Every year, the plight and needs of many of the world’s most vulnerable people are described in the Consolidated Appeals Process (CAP). This year’s CAP spans 18 countries and outlines needs across key sectors.
The 2012 CAP clearly highlights that food insecurity continues to be compounded by protracted crisis situations, more frequent natural disasters, conflict, volatile food prices, harsh economic conditions and climate change.
Humanitarian country teams in each crisis with a consolidated appeal (or comparable concerted action plan) have completed their mid-year reviews, compiling information on outputs to date compared to the targets stated in their plans for 2011, analyzing key humanitarian indicators and trends, re-calibrating their strategies and re-validating the detailed operational plans and funding requests. This document summarizes trends, innovations, and (in the second part) each country’s mid-year review.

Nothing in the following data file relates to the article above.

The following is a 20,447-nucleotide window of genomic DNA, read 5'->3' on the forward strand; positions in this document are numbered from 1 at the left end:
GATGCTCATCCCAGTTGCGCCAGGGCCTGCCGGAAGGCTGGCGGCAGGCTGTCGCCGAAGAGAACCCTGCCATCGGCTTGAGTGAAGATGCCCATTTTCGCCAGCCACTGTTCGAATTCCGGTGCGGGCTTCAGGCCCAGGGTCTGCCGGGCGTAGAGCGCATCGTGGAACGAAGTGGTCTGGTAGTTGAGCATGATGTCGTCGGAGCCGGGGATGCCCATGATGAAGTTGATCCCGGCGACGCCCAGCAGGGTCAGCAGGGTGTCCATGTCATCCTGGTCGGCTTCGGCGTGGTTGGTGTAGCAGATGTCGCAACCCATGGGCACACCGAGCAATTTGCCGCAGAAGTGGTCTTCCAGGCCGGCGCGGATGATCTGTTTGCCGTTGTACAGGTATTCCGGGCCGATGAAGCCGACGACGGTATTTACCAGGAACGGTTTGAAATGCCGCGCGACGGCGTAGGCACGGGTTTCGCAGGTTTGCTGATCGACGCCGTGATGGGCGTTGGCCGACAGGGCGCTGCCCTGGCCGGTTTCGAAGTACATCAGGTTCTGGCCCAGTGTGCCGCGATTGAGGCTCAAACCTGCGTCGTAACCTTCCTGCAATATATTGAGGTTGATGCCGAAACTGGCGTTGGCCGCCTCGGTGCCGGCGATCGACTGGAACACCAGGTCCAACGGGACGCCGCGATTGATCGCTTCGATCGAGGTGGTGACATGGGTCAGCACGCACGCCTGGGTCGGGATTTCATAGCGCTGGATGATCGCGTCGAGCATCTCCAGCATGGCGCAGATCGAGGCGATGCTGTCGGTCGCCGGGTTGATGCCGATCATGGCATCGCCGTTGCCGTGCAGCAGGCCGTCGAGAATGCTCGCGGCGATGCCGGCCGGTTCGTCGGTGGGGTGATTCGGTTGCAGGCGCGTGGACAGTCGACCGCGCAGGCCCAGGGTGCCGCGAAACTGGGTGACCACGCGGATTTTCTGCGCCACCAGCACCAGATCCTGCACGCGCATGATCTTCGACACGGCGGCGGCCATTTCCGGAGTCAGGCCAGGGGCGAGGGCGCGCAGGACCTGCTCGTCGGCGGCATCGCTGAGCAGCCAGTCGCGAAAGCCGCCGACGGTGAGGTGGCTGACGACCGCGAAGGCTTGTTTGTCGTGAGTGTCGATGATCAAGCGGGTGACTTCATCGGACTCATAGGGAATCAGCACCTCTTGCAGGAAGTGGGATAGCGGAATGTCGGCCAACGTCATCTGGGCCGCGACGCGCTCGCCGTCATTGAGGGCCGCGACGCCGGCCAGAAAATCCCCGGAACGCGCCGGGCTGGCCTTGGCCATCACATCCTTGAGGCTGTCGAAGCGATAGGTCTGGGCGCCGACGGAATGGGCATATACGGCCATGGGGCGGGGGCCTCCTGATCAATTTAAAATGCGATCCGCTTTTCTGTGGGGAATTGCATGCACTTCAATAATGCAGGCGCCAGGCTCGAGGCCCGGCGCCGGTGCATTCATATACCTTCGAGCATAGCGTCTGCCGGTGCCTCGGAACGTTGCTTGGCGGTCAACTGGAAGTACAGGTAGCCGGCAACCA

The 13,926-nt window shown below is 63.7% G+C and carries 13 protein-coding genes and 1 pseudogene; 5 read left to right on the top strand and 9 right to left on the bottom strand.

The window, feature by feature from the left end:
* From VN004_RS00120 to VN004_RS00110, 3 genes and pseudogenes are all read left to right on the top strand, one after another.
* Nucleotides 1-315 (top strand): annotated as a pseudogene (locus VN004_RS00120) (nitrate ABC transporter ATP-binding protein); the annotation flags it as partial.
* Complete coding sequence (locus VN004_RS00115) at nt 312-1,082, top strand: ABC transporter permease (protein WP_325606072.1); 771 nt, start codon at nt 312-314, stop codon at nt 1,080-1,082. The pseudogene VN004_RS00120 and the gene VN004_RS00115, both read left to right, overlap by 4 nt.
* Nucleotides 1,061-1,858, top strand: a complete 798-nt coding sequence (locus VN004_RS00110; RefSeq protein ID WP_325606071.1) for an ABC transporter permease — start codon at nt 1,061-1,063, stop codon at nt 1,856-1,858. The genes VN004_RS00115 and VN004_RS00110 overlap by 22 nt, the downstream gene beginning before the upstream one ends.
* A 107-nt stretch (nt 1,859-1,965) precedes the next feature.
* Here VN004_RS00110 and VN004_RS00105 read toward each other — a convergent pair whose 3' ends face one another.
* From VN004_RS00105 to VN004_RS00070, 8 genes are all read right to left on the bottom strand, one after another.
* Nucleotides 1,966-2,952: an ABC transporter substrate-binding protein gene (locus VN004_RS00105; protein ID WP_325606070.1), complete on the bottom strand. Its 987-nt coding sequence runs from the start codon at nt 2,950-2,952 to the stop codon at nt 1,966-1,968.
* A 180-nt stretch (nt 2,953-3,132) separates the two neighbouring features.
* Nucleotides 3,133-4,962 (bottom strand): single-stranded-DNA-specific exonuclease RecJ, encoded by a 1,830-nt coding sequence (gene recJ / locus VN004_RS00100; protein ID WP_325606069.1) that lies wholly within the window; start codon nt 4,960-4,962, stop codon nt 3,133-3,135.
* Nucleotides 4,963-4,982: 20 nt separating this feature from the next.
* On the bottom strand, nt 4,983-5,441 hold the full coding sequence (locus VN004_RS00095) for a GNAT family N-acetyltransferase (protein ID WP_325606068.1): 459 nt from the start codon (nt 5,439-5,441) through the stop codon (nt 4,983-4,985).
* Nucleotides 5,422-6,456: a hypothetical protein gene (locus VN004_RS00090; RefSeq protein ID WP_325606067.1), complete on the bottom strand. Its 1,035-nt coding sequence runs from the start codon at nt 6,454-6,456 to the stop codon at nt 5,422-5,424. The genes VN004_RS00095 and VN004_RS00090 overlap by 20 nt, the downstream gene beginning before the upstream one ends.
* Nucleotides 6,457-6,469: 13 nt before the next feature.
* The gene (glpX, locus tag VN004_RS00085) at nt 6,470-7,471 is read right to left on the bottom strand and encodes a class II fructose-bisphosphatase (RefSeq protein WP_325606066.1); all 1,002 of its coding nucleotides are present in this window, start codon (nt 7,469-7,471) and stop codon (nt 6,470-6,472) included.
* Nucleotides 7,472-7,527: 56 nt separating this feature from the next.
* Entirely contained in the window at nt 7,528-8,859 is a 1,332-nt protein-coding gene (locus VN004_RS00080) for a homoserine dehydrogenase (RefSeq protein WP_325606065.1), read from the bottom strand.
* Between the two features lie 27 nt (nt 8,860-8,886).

In November 2010, the Government commissioned the first independent review of the aid program in 15 years. Its purpose was to assess the effectiveness of our current program and recommend how we can make it even better as it grows.
The "Independent Review of Aid Effectiveness" and the Government’s response were released on 6 July 2011 by Foreign Minister Kevin Rudd, in an official launch at Parliament House, followed by a Ministerial Statement to Parliament.
Humanitarian emergency in Cote d’Ivoire
On the road to autonomy (Chad)
Sound assessment for quality response and prevention (Afghanistan)
The green fields of Swat (Pakistan)
Supporting flood victims in Sindh (Pakistan)
The fountain of success (Tajikistan)
Road sustainability through training (CAR)
A light at the end of the tunnel for families (Haiti)
Staying alert to stay alive (Indonesia)
Convergences 2015 - 3,000 participants for increased impact in poverty reduction